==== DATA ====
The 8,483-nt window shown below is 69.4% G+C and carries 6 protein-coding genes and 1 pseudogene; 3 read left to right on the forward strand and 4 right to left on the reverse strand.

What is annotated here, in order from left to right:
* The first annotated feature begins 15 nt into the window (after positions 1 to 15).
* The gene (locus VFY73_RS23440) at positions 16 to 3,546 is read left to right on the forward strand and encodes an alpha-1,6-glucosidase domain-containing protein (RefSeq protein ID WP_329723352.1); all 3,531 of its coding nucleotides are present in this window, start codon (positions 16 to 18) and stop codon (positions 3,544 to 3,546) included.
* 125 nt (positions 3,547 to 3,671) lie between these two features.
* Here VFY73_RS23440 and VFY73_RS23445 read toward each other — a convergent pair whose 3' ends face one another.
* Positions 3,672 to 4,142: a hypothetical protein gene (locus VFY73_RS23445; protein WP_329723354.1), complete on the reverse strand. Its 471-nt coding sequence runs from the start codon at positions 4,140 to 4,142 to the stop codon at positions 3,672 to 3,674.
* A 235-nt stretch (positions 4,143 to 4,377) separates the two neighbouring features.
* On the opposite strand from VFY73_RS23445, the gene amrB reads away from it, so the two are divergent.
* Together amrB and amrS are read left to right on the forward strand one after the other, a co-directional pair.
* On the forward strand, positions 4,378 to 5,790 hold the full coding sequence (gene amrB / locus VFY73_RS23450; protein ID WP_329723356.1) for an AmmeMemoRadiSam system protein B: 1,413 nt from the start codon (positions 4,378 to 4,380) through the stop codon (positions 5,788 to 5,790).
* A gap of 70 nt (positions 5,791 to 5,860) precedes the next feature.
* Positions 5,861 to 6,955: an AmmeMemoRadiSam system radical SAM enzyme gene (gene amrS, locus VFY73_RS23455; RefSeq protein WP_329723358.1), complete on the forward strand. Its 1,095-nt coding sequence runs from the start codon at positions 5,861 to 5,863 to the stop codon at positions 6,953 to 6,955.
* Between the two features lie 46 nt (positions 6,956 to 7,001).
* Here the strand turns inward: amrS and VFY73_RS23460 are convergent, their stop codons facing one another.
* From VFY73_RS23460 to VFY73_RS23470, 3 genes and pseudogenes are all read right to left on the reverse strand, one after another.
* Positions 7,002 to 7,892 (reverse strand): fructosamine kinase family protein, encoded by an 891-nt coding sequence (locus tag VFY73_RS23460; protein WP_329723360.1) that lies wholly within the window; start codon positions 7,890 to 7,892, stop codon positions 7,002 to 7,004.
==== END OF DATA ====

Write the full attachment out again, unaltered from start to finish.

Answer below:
The 8,483-nt window shown below is 69.4% G+C and carries 6 protein-coding genes and 1 pseudogene; 3 read left to right on the forward strand and 4 right to left on the reverse strand.

What is annotated here, in order from left to right:
* The first annotated feature begins 15 nt into the window (after positions 1 to 15).
* The gene (locus VFY73_RS23440) at positions 16 to 3,546 is read left to right on the forward strand and encodes an alpha-1,6-glucosidase domain-containing protein (RefSeq protein ID WP_329723352.1); all 3,531 of its coding nucleotides are present in this window, start codon (positions 16 to 18) and stop codon (positions 3,544 to 3,546) included.
* 125 nt (positions 3,547 to 3,671) lie between these two features.
* Here VFY73_RS23440 and VFY73_RS23445 read toward each other — a convergent pair whose 3' ends face one another.
* Positions 3,672 to 4,142: a hypothetical protein gene (locus VFY73_RS23445; protein WP_329723354.1), complete on the reverse strand. Its 471-nt coding sequence runs from the start codon at positions 4,140 to 4,142 to the stop codon at positions 3,672 to 3,674.
* A 235-nt stretch (positions 4,143 to 4,377) separates the two neighbouring features.
* On the opposite strand from VFY73_RS23445, the gene amrB reads away from it, so the two are divergent.
* Together amrB and amrS are read left to right on the forward strand one after the other, a co-directional pair.
* On the forward strand, positions 4,378 to 5,790 hold the full coding sequence (gene amrB / locus VFY73_RS23450; protein ID WP_329723356.1) for an AmmeMemoRadiSam system protein B: 1,413 nt from the start codon (positions 4,378 to 4,380) through the stop codon (positions 5,788 to 5,790).
* A gap of 70 nt (positions 5,791 to 5,860) precedes the next feature.
* Positions 5,861 to 6,955: an AmmeMemoRadiSam system radical SAM enzyme gene (gene amrS, locus VFY73_RS23455; RefSeq protein WP_329723358.1), complete on the forward strand. Its 1,095-nt coding sequence runs from the start codon at positions 5,861 to 5,863 to the stop codon at positions 6,953 to 6,955.
* Between the two features lie 46 nt (positions 6,956 to 7,001).
* Here the strand turns inward: amrS and VFY73_RS23460 are convergent, their stop codons facing one another.
* From VFY73_RS23460 to VFY73_RS23470, 3 genes and pseudogenes are all read right to left on the reverse strand, one after another.
* Positions 7,002 to 7,892 (reverse strand): fructosamine kinase family protein, encoded by an 891-nt coding sequence (locus tag VFY73_RS23460; protein WP_329723360.1) that lies wholly within the window; start codon positions 7,890 to 7,892, stop codon positions 7,002 to 7,004.